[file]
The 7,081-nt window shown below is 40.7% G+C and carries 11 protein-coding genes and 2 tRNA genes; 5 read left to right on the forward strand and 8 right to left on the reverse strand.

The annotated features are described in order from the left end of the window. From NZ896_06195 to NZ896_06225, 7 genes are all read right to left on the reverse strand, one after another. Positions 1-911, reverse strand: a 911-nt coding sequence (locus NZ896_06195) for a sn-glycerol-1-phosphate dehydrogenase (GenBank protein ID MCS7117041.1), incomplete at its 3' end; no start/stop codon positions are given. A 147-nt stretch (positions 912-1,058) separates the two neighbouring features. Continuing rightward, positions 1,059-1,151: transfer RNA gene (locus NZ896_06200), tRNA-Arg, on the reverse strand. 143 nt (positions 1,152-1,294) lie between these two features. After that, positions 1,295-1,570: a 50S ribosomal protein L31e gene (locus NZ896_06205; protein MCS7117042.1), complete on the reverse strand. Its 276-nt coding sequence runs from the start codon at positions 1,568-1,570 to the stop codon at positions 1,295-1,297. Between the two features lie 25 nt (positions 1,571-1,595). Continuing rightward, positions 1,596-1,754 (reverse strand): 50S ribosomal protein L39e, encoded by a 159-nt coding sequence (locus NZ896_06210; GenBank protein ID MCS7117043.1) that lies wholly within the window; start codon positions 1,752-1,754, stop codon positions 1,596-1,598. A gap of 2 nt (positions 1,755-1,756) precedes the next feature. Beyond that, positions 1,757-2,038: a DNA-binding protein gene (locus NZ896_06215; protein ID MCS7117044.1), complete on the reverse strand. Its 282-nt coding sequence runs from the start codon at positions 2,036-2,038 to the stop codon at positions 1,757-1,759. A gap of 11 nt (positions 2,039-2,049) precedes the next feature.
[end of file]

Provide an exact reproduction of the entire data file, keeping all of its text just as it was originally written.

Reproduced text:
The 7,081-nt window shown below is 40.7% G+C and carries 11 protein-coding genes and 2 tRNA genes; 5 read left to right on the forward strand and 8 right to left on the reverse strand.

The annotated features are described in order from the left end of the window. From NZ896_06195 to NZ896_06225, 7 genes are all read right to left on the reverse strand, one after another. Positions 1-911, reverse strand: a 911-nt coding sequence (locus NZ896_06195) for a sn-glycerol-1-phosphate dehydrogenase (GenBank protein ID MCS7117041.1), incomplete at its 3' end; no start/stop codon positions are given. A 147-nt stretch (positions 912-1,058) separates the two neighbouring features. Continuing rightward, positions 1,059-1,151: transfer RNA gene (locus NZ896_06200), tRNA-Arg, on the reverse strand. 143 nt (positions 1,152-1,294) lie between these two features. After that, positions 1,295-1,570: a 50S ribosomal protein L31e gene (locus NZ896_06205; protein MCS7117042.1), complete on the reverse strand. Its 276-nt coding sequence runs from the start codon at positions 1,568-1,570 to the stop codon at positions 1,295-1,297. Between the two features lie 25 nt (positions 1,571-1,595). Continuing rightward, positions 1,596-1,754 (reverse strand): 50S ribosomal protein L39e, encoded by a 159-nt coding sequence (locus NZ896_06210; GenBank protein ID MCS7117043.1) that lies wholly within the window; start codon positions 1,752-1,754, stop codon positions 1,596-1,598. A gap of 2 nt (positions 1,755-1,756) precedes the next feature. Beyond that, positions 1,757-2,038: a DNA-binding protein gene (locus NZ896_06215; protein ID MCS7117044.1), complete on the reverse strand. Its 282-nt coding sequence runs from the start codon at positions 2,036-2,038 to the stop codon at positions 1,757-1,759. A gap of 11 nt (positions 2,039-2,049) precedes the next feature.